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Sunburn - Part 3

Tests and diagnosis
Your doctor is likely to conduct a physical exam and to ask questions about your symptoms, UV exposure and sunburn history.
If you experience sunburns or skin reactions after relatively minor exposures to sunlight, your doctor may recommend phototesting. During phototesting, small areas of your skin are exposed to measured amounts of UVA and UVB light to try to reproduce the problem. If your skin reacts to the UV radiation, you're considered sensitive to sunlight (photosensitive).
Treatments and drugs
Sunburn treatment doesn't heal your skin or prevent damage to your skin, but it can reduce pain, swelling and discomfort. If at-home care doesn't help or your sunburn is very severe, your doctor can prescribe medication. These include:
  • Nonsteroidal anti-inflammatory drugs (NSAIDs). Both topical and oral NSAIDs relieve pain, swelling and inflammation and are especially beneficial when given during the first 24 hours of sun exposure. Prescription NSAIDs provide higher potencies than do over-the-counter drugs. In one study, people who were treated with the topical NSAID diclofenac (Voltaren, Solaraze) within hours of sun exposure showed a significant decrease in pain and swelling 48 hours after applying the medication. Keep in mind that oral NSAIDs may also irritate your stomach and intestine.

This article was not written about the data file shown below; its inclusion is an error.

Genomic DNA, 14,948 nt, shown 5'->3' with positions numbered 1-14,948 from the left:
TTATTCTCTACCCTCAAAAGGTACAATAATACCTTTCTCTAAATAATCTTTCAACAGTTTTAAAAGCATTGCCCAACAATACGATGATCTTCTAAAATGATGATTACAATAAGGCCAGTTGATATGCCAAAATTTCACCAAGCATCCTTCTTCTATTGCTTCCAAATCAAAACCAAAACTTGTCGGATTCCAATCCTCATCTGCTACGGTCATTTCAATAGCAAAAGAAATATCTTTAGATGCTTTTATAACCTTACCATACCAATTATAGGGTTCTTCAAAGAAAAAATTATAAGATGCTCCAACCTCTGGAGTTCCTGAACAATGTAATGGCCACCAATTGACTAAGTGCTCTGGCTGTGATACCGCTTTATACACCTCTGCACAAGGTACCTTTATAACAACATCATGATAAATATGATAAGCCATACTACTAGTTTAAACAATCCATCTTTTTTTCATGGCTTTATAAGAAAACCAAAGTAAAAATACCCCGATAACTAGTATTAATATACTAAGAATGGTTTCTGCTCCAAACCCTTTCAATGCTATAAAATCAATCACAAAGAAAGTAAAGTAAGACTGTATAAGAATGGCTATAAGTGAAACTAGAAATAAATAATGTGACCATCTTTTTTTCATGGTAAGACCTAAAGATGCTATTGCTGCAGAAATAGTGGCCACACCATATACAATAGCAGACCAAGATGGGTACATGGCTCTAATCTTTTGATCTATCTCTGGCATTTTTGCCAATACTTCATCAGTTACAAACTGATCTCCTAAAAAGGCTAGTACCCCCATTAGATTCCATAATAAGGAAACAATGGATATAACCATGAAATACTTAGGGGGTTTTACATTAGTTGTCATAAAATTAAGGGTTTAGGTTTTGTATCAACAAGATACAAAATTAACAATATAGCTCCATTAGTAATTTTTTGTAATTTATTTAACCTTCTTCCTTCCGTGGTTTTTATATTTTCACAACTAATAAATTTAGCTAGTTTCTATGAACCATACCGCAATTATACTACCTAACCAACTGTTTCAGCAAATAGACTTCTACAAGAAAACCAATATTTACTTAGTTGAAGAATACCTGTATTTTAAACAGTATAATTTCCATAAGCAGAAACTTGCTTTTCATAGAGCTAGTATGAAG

• Corticosteroid medication. Topical corticosteroids may help relieve itching that occurs as your skin heals. Combining topical corticosteroids with either topical or oral NSAIDs may be more effective than using either one alone. Limited evidence supports the benefit of using oral steroids, such as prednisone, for sunburn. Using topical corticosteroids may cause thin skin, red lesions and acne.
Lifestyle and home remedies
Once sunburn occurs, you can't do much to limit damage to your skin. However, the following tips may reduce your pain and discomfort in the hours and days after sunburn:
  • Take anti-inflammatory medication, such as aspirin or ibuprofen (Advil, Motrin, others), on a regular basis according to the label instructions until redness and soreness subside. Use caution when giving aspirin to children or teenagers. Though aspirin is approved for use in children older than age 2, children and teenagers recovering from chickenpox or flu-like symptoms should never take aspirin. This is because aspirin intake has been linked to Reye's syndrome, a rare but potentially life-threatening condition, in such children. Talk to your doctor if you have concerns.
  • Apply cold compresses — such as a towel dampened with cool tap water — to the affected skin. Or take a cool bath or shower.
  • Apply a moisturizing cream, aloe vera lotion or hydrocortisone cream to affected skin. A low-dose (0.5 to 1 percent) hydrocortisone cream may decrease pain and swelling, and speed up healing.
  • If blisters form, don't break them. They contain your natural body fluid (serum) and are a protective layer. Also, breaking blisters slows the healing process and increases the risk of infection. If needed, lightly cover blisters with gauze. If blisters break on their own, apply an antibacterial cream.